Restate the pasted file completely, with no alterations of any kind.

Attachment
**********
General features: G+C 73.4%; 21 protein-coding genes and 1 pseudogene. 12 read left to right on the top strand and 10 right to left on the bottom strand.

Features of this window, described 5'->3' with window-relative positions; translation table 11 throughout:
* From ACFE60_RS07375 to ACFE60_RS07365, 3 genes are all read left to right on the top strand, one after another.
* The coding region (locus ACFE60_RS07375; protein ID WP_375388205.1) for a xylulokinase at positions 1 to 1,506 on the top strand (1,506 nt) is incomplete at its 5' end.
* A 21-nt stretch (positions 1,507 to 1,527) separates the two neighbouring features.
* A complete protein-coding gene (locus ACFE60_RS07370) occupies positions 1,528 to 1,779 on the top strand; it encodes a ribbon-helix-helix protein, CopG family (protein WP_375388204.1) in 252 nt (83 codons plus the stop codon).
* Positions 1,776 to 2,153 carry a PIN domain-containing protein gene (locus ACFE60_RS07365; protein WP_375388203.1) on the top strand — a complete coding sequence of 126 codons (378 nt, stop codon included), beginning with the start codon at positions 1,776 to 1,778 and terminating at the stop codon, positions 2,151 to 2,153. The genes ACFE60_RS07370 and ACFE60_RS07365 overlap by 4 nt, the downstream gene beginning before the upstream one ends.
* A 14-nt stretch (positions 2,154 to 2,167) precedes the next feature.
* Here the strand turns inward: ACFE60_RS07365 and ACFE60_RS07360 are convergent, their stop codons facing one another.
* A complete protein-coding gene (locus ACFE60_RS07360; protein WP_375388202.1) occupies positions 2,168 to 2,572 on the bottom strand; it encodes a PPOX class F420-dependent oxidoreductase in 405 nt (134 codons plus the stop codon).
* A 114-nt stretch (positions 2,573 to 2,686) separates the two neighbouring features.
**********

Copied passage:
General features: G+C 73.4%; 21 protein-coding genes and 1 pseudogene. 12 read left to right on the top strand and 10 right to left on the bottom strand.

Features of this window, described 5'->3' with window-relative positions; translation table 11 throughout:
* From ACFE60_RS07375 to ACFE60_RS07365, 3 genes are all read left to right on the top strand, one after another.
* The coding region (locus ACFE60_RS07375; protein ID WP_375388205.1) for a xylulokinase at positions 1 to 1,506 on the top strand (1,506 nt) is incomplete at its 5' end.
* A 21-nt stretch (positions 1,507 to 1,527) separates the two neighbouring features.
* A complete protein-coding gene (locus ACFE60_RS07370) occupies positions 1,528 to 1,779 on the top strand; it encodes a ribbon-helix-helix protein, CopG family (protein WP_375388204.1) in 252 nt (83 codons plus the stop codon).
* Positions 1,776 to 2,153 carry a PIN domain-containing protein gene (locus ACFE60_RS07365; protein WP_375388203.1) on the top strand — a complete coding sequence of 126 codons (378 nt, stop codon included), beginning with the start codon at positions 1,776 to 1,778 and terminating at the stop codon, positions 2,151 to 2,153. The genes ACFE60_RS07370 and ACFE60_RS07365 overlap by 4 nt, the downstream gene beginning before the upstream one ends.
* A 14-nt stretch (positions 2,154 to 2,167) precedes the next feature.
* Here the strand turns inward: ACFE60_RS07365 and ACFE60_RS07360 are convergent, their stop codons facing one another.
* A complete protein-coding gene (locus ACFE60_RS07360; protein WP_375388202.1) occupies positions 2,168 to 2,572 on the bottom strand; it encodes a PPOX class F420-dependent oxidoreductase in 405 nt (134 codons plus the stop codon).
* A 114-nt stretch (positions 2,573 to 2,686) separates the two neighbouring features.